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Supervisor Vargas On Extending San Diego County Eviction Moratorium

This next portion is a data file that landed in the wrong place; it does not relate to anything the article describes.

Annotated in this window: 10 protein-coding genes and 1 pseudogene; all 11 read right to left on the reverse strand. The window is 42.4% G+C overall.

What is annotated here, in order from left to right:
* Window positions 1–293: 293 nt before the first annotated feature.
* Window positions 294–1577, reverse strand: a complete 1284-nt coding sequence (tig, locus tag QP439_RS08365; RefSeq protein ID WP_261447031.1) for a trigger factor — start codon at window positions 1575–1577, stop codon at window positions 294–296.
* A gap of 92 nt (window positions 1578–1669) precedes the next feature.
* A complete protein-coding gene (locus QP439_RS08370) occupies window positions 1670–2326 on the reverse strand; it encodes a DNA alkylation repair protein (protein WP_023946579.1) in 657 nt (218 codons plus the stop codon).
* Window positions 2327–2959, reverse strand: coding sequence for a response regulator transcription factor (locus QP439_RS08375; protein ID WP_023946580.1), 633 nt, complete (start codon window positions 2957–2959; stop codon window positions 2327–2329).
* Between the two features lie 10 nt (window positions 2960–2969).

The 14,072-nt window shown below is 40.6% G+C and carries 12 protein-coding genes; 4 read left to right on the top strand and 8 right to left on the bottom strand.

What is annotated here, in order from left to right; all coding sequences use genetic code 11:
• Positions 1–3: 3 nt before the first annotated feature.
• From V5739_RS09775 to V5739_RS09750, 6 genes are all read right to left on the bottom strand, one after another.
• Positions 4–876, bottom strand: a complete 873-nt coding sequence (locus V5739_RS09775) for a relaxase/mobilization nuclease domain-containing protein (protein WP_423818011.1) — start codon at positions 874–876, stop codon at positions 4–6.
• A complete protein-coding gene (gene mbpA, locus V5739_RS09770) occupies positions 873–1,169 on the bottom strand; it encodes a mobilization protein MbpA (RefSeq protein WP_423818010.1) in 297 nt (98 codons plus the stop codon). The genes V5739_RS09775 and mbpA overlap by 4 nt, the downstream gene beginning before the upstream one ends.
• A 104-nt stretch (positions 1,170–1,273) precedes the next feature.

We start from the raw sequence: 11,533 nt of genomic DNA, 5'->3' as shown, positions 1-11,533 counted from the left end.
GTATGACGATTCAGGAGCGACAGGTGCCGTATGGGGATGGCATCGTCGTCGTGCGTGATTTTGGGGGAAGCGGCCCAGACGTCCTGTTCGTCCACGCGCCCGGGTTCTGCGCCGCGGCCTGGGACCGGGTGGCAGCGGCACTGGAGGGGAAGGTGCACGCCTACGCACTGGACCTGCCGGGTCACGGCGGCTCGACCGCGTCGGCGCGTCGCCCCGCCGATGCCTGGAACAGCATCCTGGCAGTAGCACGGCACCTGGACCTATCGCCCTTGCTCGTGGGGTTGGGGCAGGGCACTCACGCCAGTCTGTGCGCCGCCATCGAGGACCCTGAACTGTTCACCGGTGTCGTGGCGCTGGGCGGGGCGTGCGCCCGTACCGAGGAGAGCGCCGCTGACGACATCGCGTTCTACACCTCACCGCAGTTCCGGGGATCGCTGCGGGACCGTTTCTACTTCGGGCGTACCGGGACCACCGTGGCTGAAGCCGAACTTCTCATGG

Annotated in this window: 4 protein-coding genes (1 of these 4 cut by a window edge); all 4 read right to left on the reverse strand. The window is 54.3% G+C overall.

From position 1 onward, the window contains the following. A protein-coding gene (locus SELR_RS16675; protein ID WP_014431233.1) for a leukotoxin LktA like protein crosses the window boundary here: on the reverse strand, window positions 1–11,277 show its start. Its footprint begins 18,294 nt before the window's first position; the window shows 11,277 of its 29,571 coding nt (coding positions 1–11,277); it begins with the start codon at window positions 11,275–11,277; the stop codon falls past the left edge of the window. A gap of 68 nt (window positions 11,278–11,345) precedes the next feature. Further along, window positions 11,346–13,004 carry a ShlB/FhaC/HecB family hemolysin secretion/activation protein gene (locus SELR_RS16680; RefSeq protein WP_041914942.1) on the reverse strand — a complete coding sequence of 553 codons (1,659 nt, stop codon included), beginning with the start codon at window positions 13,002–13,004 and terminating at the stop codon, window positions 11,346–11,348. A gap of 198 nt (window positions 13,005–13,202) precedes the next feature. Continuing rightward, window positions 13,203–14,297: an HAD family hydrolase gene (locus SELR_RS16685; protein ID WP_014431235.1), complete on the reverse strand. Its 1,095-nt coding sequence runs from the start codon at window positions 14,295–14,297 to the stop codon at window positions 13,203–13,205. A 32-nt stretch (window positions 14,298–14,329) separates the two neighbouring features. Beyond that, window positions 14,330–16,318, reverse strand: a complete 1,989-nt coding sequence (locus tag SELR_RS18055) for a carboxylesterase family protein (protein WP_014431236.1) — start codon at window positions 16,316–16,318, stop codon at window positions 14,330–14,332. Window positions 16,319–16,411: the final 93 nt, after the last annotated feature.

May 6, 2021 at 12:44 PM PDT